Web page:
Facebook Maintains Popularity, Tik Tok on the Rise in Iceland

Nine out of ten Icelanders use Facebook regularly and over half use YouTube, Snapchat, Spotify, and Instagram. The data comes from a social media usage survey conducted by MMR last May. The survey also showed that 14% of respondents used Tik Tok, compared to just 0.2% last year.

Facebook, YouTube, and Snapchat were the three most popular platforms (in that order) among Icelanders, unchanged from the previous three years. Facebook usage has remained consistent over the last four years, with between 89-92% of locals saying they use Facebook regularly. Instagram has grown in popularity over the same period: while 30% stated they used the platform on a regular basis in 2017, the figure this year was 55%. Spotify jumped from 26% to 57% over the same period.

Women were more likely to report using Facebook, Snapchat, Spotify, and Instagram regularly, while men were more likely than women to use YouTube regularly. While women’s usage of Facebook grew by 3% as compared to survey results from last year, men’s usage of the platform decreased by 7%.

Tik Tok showed more growth between years than any other platform in the survey, and 42% of the youngest age group (18-29) stated they used the platform regularly.

Beloved Cinema Bíó Paradís Reopens on Friday

Rekjavík indie movie theatre Bíó Paradís is reopening this Friday, following several months of closure and a The cinema had officially closed its doors on May 1 and laid off its staff after an approaching rent hike and the COVID-19 pandemic had put its existence in jeopardy. Thanks to support from the City of Reykjavík and the Ministry of Culture, the cinema is now reopening – and according to its Managing Director, it’s better than ever.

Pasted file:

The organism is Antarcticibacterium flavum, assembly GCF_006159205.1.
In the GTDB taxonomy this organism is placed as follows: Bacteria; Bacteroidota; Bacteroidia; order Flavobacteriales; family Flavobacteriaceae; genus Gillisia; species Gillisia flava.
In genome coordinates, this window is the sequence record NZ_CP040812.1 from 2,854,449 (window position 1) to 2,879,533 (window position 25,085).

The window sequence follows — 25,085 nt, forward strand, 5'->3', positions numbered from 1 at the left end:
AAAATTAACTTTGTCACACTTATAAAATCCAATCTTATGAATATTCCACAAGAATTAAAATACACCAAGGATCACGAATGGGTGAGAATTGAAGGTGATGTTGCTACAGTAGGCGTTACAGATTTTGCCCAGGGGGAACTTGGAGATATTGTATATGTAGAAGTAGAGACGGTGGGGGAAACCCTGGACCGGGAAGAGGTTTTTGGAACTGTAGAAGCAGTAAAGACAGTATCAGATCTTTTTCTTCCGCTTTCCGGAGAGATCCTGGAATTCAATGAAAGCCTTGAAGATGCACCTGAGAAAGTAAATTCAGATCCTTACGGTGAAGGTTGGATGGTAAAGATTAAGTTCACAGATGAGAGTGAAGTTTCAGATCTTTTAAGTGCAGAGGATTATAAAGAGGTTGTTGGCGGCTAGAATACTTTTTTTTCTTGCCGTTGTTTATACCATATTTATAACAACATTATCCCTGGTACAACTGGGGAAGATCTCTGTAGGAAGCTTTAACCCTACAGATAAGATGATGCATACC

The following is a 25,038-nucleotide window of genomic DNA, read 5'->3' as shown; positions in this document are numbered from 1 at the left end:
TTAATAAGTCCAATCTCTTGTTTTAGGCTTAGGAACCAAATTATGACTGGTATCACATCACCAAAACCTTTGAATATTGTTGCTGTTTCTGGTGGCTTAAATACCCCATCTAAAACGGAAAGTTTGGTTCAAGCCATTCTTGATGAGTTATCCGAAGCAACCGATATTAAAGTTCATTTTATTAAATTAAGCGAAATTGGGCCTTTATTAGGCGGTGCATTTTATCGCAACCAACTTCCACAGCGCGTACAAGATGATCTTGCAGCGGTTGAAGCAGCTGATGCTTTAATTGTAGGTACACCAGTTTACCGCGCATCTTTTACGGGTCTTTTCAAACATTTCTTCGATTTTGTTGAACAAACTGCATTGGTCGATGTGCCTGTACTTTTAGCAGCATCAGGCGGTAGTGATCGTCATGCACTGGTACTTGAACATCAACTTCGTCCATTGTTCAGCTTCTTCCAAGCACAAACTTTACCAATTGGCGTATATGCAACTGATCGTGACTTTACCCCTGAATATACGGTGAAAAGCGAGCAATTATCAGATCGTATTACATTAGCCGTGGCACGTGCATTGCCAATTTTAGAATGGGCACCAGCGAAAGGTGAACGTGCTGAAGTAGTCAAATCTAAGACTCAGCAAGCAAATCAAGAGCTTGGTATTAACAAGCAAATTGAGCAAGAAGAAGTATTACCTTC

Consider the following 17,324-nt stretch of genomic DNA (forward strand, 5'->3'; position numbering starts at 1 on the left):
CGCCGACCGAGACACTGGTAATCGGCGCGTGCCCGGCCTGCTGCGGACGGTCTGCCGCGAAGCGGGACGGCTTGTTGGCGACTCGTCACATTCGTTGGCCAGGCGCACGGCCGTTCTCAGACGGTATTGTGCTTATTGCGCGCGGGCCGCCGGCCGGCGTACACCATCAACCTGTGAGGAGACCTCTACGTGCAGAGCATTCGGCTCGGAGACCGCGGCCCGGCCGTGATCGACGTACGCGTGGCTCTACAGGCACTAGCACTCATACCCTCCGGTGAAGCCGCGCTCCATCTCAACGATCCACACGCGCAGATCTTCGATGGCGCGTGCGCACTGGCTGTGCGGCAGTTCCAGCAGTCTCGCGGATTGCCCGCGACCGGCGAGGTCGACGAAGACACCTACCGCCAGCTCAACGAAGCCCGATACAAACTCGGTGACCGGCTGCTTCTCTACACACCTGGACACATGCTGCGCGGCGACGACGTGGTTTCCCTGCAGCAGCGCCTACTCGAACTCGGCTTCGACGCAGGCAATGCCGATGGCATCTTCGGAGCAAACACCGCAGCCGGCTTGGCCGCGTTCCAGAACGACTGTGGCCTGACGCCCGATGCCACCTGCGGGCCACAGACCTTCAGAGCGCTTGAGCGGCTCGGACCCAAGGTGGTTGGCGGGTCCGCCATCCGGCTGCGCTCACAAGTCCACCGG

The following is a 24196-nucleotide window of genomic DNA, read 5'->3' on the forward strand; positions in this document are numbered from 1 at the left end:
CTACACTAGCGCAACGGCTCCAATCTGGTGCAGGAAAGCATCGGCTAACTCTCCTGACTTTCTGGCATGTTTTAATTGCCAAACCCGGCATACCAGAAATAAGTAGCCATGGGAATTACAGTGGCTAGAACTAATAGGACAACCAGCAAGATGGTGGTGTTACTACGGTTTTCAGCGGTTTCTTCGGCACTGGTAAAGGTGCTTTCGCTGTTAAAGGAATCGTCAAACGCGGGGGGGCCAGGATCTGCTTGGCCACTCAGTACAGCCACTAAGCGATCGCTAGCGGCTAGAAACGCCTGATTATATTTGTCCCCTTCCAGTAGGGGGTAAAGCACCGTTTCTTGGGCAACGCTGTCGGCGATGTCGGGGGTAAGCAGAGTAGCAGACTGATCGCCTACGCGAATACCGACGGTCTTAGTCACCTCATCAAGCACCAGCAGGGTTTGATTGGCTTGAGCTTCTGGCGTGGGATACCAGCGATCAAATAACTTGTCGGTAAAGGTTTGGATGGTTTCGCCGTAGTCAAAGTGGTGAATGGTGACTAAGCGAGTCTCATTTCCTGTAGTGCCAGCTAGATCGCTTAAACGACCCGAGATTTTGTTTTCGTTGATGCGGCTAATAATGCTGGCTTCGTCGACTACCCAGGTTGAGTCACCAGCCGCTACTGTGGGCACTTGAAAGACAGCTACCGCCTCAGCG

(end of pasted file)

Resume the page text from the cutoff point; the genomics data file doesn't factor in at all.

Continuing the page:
“This is Paradise like you’ve never seen it before,” Hrönn Sveinsdóttir, Bíó Paradís’ managing director told Fréttablaðið. Since the theatres’ closure in May, Hrönn has been working day and night to complete much-needed renovations to the cinema, alongside staff and an army of volunteers. “People have been showing up here, no joke, to do volunteer work, over and over and over. Weekend after weekend. People just show up. It’s amazing. We ourselves have of course been working day and night. None of us has taken a summer vacation and we have been working most weekends since the theatre was closed in March in order to try and make this a reality.” Bíó Paradís now boasts new projection screens, a new projector, and a new bar, alongside countless other fixes and upgrades to its ventilation system, washrooms, and more.